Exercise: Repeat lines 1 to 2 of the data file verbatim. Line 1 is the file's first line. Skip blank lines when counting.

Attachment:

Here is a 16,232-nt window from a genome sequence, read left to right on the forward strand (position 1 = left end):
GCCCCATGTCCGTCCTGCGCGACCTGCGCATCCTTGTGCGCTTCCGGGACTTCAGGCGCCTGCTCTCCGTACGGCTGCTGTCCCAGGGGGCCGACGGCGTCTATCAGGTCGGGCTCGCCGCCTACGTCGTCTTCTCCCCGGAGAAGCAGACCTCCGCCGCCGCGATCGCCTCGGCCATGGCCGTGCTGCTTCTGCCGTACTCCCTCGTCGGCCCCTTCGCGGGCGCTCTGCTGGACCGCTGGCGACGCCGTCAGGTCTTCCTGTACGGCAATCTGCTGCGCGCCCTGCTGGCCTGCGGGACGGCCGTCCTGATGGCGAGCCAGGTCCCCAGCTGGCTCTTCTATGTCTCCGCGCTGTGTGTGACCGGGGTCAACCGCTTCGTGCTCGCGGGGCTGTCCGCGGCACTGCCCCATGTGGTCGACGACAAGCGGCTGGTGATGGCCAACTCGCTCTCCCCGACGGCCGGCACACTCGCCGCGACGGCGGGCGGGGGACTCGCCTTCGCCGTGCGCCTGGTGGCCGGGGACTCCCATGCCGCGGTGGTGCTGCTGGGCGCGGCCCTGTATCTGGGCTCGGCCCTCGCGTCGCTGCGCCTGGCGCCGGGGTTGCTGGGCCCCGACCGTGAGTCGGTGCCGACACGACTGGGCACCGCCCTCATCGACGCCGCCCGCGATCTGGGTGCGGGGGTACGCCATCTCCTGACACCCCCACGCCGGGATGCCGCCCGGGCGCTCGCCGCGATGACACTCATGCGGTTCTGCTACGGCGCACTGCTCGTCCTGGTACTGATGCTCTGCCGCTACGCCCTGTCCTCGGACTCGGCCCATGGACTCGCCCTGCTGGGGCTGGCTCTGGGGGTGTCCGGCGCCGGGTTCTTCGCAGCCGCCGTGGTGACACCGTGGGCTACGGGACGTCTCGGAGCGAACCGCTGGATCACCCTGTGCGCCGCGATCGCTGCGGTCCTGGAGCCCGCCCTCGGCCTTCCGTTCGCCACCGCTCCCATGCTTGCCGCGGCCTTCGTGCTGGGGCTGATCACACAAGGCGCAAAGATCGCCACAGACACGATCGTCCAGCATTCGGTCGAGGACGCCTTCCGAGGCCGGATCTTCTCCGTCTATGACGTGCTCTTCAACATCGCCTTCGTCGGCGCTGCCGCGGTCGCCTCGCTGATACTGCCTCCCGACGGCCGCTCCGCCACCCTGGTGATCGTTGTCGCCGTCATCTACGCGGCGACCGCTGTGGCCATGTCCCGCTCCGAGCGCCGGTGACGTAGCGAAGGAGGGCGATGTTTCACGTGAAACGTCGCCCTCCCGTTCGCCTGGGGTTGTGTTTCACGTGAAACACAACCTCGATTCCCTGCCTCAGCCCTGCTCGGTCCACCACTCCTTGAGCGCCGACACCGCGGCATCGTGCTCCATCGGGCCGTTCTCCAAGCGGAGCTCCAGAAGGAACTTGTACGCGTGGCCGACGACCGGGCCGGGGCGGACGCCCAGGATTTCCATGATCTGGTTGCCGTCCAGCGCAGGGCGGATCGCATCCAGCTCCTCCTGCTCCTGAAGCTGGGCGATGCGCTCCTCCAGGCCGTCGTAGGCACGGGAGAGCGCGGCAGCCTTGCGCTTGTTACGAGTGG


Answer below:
Here is a 16,232-nt window from a genome sequence, read left to right on the forward strand (position 1 = left end):
GCCCCATGTCCGTCCTGCGCGACCTGCGCATCCTTGTGCGCTTCCGGGACTTCAGGCGCCTGCTCTCCGTACGGCTGCTGTCCCAGGGGGCCGACGGCGTCTATCAGGTCGGGCTCGCCGCCTACGTCGTCTTCTCCCCGGAGAAGCAGACCTCCGCCGCCGCGATCGCCTCGGCCATGGCCGTGCTGCTTCTGCCGTACTCCCTCGTCGGCCCCTTCGCGGGCGCTCTGCTGGACCGCTGGCGACGCCGTCAGGTCTTCCTGTACGGCAATCTGCTGCGCGCCCTGCTGGCCTGCGGGACGGCCGTCCTGATGGCGAGCCAGGTCCCCAGCTGGCTCTTCTATGTCTCCGCGCTGTGTGTGACCGGGGTCAACCGCTTCGTGCTCGCGGGGCTGTCCGCGGCACTGCCCCATGTGGTCGACGACAAGCGGCTGGTGATGGCCAACTCGCTCTCCCCGACGGCCGGCACACTCGCCGCGACGGCGGGCGGGGGACTCGCCTTCGCCGTGCGCCTGGTGGCCGGGGACTCCCATGCCGCGGTGGTGCTGCTGGGCGCGGCCCTGTATCTGGGCTCGGCCCTCGCGTCGCTGCGCCTGGCGCCGGGGTTGCTGGGCCCCGACCGTGAGTCGGTGCCGACACGACTGGGCACCGCCCTCATCGACGCCGCCCGCGATCTGGGTGCGGGGGTACGCCATCTCCTGACACCCCCACGCCGGGATGCCGCCCGGGCGCTCGCCGCGATGACACTCATGCGGTTCTGCTACGGCGCACTGCTCGTCCTGGTACTGATGCTCTGCCGCTACGCCCTGTCCTCGGACTCGGCCCATGGACTCGCCCTGCTGGGGCTGGCTCTGGGGGTGTCCGGCGCCGGGTTCTTCGCAGCCGCCGTGGTGACACCGTGGGCTACGGGACGTCTCGGAGCGAACCGCTGGATCACCCTGTGCGCCGCGATCGCTGCGGTCCTGGAGCCCGCCCTCGGCCTTCCGTTCGCCACCGCTCCCATGCTTGCCGCGGCCTTCGTGCTGGGGCTGATCACACAAGGCGCAAAGATCGCCACAGACACGATCGTCCAGCATTCGGTCGAGGACGCCTTCCGAGGCCGGATCTTCTCCGTCTATGACGTGCTCTTCAACATCGCCTTCGTCGGCGCTGCCGCGGTCGCCTCGCTGATACTGCCTCCCGACGGCCGCTCCGCCACCCTGGTGATCGTTGTCGCCGTCATCTACGCGGCGACCGCTGTGGCCATGTCCCGCTCCGAGCGCCGGTGACGTAGCGAAGGAGGGCGATGTTTCACGTGAAACGTCGCCCTCCCGTTCGCCTGGGGTTGTGTTTCACGTGAAACACAACCTCGATTCCCTGCCTCAGCCCTGCTCGGTCCACCACTCCTTGAGCGCCGACACCGCGGCATCGTGCTCCATCGGGCCGTTCTCCAAGCGGAGCTCCAGAAGGAACTTGTACGCGTGGCCGACGACCGGGCCGGGGCGGACGCCCAGGATTTCCATGATCTGGTTGCCGTCCAGCGCAGGGCGGATCGCATCCAGCTCCTCCTGCTCCTGAAGCTGGGCGATGCGCTCCTCCAGGCCGTCGTAGGCACGGGAGAGCGCGGCAGCCTTGCGCTTGTTACGAGTGG